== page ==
But better some practice than no practice.

Monday, October 3, 2011

Tournamnet Report: The Bent Blade

This was a very small tournament. Two events, Div II foil and div II epee. Both of them only had seven entries. I only fenced in the epee. But I did arrive in time to see the end of the foil DE's. I saw wily veteran Earl Shapiro fall to the taller, stronger Frank Trowbridge and, and Warner Robbins two you foilist, Clinton Harrison, (who thinking about it now isn't all that young) and Jared Rimmer fight it out. Clinton started the bout out with a blade that just wasn't right. At the first break he was behind something like 8-4 and I had seen at least 5 hits where his blade and bent up against Jared. but oh well. He finally switched blades and came roaring back to take the lead. But in the end, Jared kept his head and fought off Clinton's return and won the bout to enter the finals against Frank. Which he won and Earned his long due E.

then epee started. There were 2 veteran Cs, one E and 4 Us in the event. I started off real slow. I really felt like I was fencing in slow motion, which considering the 15 pounds I put on over the summer, I am. but I did manage to win most of my bouts. Lost to the E from FSA and one of the beginners. Thankfully by the DE's I had warmed up enough that I was fencing with something of a brain. MY first De was pretty much a walkover. Scored most of my points with the same action and I think I scored all of them hitting the same target area. (right shoulder/upper arm) Second DE I fenced Jared. He was much more energetic than my first opponent had been and made me work a bit more but I won without any problems. the final, as it should have been was the two C's. Me vs Frank. Franks scored a nice toe shot at one point and kept the fight fairly close but I really felt I had the game in hand for the whole bout. I did notice that I am slow reacting the fleche. Which is bad considering Frank doesn't have a real fast fleche so I will need to pick that up before I fence the fast and the young.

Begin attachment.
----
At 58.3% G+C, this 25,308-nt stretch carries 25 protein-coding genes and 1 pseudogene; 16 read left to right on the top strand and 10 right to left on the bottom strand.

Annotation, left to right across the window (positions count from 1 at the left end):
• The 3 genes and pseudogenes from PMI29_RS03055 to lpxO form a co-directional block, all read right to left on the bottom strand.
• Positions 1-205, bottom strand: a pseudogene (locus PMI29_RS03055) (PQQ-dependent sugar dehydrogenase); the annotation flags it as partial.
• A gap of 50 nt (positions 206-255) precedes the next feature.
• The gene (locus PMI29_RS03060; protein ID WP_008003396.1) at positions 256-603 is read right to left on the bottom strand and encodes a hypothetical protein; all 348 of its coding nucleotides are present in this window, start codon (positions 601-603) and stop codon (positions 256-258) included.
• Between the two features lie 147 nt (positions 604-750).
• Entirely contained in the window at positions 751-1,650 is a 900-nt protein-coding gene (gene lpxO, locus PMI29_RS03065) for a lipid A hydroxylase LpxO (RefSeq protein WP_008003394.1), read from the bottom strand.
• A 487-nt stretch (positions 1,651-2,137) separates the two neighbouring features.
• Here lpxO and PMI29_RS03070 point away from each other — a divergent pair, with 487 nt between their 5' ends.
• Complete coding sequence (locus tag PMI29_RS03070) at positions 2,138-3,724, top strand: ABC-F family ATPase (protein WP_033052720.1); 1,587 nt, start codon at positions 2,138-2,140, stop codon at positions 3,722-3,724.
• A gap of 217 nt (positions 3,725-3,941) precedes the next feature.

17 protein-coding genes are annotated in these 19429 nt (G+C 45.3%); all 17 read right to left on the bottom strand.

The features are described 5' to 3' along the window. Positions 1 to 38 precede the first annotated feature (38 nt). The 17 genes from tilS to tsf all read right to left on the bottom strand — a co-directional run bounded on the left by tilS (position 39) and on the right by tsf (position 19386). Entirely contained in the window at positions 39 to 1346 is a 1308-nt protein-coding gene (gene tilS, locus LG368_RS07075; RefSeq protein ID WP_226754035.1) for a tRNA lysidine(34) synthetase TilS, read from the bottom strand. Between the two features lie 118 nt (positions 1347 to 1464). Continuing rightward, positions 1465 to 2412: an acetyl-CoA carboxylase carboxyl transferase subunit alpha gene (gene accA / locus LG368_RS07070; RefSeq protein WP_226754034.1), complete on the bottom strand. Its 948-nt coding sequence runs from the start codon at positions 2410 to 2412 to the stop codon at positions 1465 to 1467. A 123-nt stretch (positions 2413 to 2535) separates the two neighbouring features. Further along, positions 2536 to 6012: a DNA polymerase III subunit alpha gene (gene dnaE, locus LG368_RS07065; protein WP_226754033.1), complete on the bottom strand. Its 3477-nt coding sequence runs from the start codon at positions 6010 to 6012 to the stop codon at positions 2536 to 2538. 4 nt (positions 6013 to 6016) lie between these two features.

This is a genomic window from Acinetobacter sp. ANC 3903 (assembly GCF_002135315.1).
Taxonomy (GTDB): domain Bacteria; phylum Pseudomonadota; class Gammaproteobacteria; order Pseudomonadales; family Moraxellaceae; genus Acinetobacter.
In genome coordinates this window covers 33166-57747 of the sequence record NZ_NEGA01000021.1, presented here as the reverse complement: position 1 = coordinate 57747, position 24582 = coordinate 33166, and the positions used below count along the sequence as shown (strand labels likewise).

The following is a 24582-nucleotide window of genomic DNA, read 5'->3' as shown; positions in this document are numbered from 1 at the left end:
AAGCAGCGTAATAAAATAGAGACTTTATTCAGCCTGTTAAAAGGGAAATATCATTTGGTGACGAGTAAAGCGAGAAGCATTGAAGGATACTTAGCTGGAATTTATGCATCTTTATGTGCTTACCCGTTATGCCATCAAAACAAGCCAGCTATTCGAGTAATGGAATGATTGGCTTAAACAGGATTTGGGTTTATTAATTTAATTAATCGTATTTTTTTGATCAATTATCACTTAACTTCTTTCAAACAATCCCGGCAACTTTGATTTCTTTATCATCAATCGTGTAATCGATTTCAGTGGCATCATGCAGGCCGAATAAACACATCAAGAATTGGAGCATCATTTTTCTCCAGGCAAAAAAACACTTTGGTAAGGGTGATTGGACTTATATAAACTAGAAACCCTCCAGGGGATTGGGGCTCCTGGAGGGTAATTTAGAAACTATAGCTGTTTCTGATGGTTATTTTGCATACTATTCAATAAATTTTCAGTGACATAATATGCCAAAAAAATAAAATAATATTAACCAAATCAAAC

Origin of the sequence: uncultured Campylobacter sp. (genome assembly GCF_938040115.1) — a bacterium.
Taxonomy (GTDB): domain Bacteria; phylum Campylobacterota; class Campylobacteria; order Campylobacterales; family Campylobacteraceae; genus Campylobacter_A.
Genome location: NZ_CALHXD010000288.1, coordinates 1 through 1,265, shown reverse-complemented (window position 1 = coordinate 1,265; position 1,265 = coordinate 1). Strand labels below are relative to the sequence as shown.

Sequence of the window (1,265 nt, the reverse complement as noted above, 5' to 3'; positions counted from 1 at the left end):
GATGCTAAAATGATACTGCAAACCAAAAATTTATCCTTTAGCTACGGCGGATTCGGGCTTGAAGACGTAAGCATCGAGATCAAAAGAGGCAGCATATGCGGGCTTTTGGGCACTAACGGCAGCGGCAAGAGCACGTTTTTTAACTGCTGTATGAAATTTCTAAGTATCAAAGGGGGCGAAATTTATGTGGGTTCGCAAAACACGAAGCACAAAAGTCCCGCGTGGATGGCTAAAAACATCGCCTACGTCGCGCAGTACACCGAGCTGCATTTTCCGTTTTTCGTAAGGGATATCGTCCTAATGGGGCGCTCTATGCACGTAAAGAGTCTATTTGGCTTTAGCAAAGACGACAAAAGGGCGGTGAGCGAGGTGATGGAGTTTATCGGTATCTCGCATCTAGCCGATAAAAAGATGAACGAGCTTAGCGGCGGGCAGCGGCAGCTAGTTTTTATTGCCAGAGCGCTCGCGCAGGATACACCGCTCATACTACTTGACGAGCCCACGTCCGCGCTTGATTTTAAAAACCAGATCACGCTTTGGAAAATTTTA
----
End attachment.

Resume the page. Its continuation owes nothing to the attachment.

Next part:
Next event will probably be GSU's Halloween open.

And while I may have been fencing with SFC next to my name (which really feels and sounds strange to me still) I was wearing a GASOU T-shirt and warm up jacket.

Thursday, September 29, 2011


I have been fencing more foil lately than I have in years. Unfortunately, it is fencing, not practice. The new club I have ended up at, doesn't really believe in PRACTICE. They like to fence, a very fun club. They set up the electric strips, and everyone waits in line to fence two bouts then it is back in line to wait till your turn rolls back around again. I have tried, with limited success to get people to drill with me between bouts. Most people prefer to sit and chat with one another. the bad part of this of course is that what I REALLY NEED now in foil is boring repetitive drills, forcing me to concentrate on keeping my hand from turning to far, making my actions smaller, all the basic stuff.
What I have been doing, is footwork and lunges while I am waiting. Which is of course something else I really need. So all is far from lost. :)

I wonder if the others there that I don't know well think I am antisocial for not sitting around and chatting?

Sunday, July 31, 2011

Lessons in Savannah

I have been giving some lessons down in Savannah this summer. I went down there the other day and found that only 5 people showed up, They wanted to fence but no one knew how to ref. So they asked me to do it. I decided that if I was going to do that I was going to make it a learning experience for everyone. So I reffed, and took time to explain the calls, critique the fencers, correct their actions, caching things you know. I also took time to teach them how to ref. I felt it was a very productive, if a bit non profitable, day of lessons. When we left, one of the guys there commented to me that he know felt he knew not only how to lunge but when.
I did take the time to actually give one real lesson during the evening too.